Thursday, December 25, 2014

Stories at The Storey: Brief reflections on the first event

The first Stories at The Storey is behind us, the words have settled and I'm still smiling.

The evening was filled with true stories, an engaged audience, a selection of nibbles and a tour. Launching the Grad College PG Study Hub with the launch of Stories at The Storey has led to the creation of a rewarding ongoing relationship. I couldn't have asked for more.

There were engaging true stories about launching writing careers, research endeavors, creative collaborations, relationship-interventions, honesty manifestos and Black Friday survival tips. The five speakers shared stories without happy endings, about endings and some without endings at all.

The storytellers shared chapters of their lives that ideally left listeners wanting more.

Sponsored by Lancaster University's Grad College, Naomi and I are preparing for the next Stories at The Storey in January. The theme is Resolutions. We will be looking for five storytellers to share loose interpretations of your true stories about resolutions past, present or future.

Stories at the Stories: Real people, Real stories.

What other people are saying about Stories at the Storey:
Lancaster University
Lancaster Guardian
Lancaster University's Scan

We hope to see you at the next Stories at the Storey.

Happy New Year!

Friday, November 28, 2014

Diary of a Black Friday Shopper (from a Black Friday in the past)

KMart Sales Price Tag Misprint
If it seems too good to be true...

Each year, retailers hope to entice people to part with their money in ever more seductive ways: free upgrades, bundles, instant rebates, discounts.

This year as my best friend and I plotted our Black Friday recession strategy, there was one thing we had not planned on—bigger crowds.

It wasn’t because they did such a great job on marketing this year—while I heard that many large retailers were opening their doors at midnight, Arundel Mills opening seemed hushed in comparison.  I knew they would be open this year because they were open last year.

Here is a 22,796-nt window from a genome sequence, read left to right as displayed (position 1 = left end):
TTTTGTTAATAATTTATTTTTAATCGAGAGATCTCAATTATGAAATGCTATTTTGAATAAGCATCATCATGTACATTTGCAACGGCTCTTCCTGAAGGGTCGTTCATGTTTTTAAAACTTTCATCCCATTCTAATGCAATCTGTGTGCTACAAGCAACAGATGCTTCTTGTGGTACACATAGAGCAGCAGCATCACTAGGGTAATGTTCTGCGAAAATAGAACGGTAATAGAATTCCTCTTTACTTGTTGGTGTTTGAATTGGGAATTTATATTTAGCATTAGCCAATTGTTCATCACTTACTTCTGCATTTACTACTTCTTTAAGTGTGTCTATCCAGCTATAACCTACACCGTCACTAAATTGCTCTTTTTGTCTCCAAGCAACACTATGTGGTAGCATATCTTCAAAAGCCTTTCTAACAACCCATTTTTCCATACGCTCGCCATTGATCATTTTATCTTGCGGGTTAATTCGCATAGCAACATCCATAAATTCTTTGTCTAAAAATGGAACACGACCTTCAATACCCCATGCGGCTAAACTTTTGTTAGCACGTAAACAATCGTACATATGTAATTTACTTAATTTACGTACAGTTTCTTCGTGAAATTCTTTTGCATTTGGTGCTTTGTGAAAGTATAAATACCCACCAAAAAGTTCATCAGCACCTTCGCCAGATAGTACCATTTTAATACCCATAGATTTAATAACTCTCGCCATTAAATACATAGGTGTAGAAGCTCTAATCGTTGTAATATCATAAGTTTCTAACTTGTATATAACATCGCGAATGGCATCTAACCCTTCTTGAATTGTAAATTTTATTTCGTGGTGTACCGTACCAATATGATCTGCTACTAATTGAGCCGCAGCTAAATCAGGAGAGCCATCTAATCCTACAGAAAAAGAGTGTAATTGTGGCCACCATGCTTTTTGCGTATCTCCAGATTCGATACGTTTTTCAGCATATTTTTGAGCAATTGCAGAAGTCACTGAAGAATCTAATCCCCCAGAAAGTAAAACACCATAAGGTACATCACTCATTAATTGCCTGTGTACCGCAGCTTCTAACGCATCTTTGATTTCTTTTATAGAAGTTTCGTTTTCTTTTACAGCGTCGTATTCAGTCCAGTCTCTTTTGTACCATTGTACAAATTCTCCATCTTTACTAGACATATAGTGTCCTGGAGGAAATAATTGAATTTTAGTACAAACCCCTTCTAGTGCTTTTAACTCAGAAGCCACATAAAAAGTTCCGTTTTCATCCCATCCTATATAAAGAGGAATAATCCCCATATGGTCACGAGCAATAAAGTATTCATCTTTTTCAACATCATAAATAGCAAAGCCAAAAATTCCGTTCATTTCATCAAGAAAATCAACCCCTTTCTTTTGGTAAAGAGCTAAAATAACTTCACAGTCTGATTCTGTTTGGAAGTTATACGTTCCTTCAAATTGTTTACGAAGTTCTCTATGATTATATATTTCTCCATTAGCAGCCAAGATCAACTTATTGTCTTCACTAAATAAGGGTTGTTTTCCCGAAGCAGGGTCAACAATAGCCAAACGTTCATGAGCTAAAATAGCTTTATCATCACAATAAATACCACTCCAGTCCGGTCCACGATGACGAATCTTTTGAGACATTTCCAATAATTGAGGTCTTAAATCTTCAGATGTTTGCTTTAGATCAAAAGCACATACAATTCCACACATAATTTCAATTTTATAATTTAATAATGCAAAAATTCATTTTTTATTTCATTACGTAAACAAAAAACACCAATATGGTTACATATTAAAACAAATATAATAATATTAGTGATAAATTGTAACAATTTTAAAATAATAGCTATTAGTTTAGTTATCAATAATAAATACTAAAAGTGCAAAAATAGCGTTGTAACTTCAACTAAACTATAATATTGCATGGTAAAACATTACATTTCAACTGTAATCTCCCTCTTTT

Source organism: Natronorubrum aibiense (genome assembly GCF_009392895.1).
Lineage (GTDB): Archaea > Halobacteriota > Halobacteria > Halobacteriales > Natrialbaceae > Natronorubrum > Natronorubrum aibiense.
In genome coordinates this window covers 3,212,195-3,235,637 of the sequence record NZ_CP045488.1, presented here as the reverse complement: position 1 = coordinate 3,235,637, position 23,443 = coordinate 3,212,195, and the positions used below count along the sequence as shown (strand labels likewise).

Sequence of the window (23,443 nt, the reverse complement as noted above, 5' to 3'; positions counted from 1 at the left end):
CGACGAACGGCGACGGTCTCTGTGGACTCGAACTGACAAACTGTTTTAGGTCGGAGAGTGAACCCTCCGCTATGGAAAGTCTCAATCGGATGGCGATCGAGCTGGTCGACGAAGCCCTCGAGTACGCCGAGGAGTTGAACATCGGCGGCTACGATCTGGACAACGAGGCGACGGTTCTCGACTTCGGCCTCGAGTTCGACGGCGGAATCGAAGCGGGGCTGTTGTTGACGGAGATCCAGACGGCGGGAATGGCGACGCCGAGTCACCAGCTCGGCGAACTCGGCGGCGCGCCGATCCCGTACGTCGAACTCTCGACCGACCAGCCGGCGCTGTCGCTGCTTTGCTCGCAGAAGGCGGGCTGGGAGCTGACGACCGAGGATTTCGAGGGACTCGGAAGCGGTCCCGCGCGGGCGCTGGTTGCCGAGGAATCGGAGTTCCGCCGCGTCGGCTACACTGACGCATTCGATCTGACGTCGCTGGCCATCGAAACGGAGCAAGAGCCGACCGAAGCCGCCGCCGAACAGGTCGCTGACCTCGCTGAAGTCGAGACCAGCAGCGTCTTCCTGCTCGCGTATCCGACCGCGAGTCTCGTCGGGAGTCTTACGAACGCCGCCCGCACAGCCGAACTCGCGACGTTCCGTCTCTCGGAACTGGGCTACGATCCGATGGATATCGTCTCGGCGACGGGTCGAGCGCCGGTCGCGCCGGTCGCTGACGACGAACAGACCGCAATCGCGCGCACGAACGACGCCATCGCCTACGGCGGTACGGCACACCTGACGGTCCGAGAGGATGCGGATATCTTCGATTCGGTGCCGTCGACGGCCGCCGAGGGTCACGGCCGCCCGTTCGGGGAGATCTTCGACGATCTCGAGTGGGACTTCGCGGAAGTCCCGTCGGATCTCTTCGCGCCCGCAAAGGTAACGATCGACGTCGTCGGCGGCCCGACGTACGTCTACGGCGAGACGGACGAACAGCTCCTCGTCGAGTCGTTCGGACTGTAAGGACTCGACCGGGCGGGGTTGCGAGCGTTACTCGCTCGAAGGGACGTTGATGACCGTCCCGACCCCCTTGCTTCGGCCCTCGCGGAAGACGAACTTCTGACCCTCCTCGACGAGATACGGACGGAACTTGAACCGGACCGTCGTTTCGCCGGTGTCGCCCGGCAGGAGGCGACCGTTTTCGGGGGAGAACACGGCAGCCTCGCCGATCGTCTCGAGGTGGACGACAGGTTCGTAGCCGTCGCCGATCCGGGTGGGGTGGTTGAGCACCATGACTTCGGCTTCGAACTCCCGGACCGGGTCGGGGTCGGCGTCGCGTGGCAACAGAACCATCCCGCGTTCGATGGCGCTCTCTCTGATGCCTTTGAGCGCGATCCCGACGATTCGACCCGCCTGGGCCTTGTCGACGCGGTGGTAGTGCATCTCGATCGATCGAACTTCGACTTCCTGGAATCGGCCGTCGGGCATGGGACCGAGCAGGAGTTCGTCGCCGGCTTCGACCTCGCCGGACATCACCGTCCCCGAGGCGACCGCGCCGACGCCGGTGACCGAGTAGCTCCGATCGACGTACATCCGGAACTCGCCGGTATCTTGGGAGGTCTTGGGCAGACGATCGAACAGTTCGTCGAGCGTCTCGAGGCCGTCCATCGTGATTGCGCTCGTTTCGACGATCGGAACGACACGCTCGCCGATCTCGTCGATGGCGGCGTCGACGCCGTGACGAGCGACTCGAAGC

At 11:30 pm, the parking lot is a mass of metallic and light.  I find a spot right in front of a store we won’t actually be going to that while not ideal at 11:37 in the cold rain, will be prime once we are gone.

“It’s hard to believe this is a recession."

Initially, I agree.

“Maybe,” I reconsider, “all these people are here really trying to save money.”

In years past, Black Friday has been about camaraderie and competitive shopping.  This year, for us and many of the novice, veteran and window shoppers joining us, this year it is truly about getting a deal.

Retailers like Echo Unlimited recognize it too.

Gone is the attitude of Black Friday being some sort of favor for shoppers. Most of the insulting 10-15% off sales have been replaced with 30-70% off deals.  While many stores wait until the scheduled 12 o’clock mall opening, many capitalize on capitalism and open when the customers arrive—early.

There is a reciprocal shift; an appreciation of commerce seems to have—at least for now—toppled the old way of doing business.

Burlington Coat Factory has multiple cash registers open and we notice at least two managers at the front of the cashiers waiting to answer customer and cashier questions; if their goal is transactional ease—it is achieved and appreciated.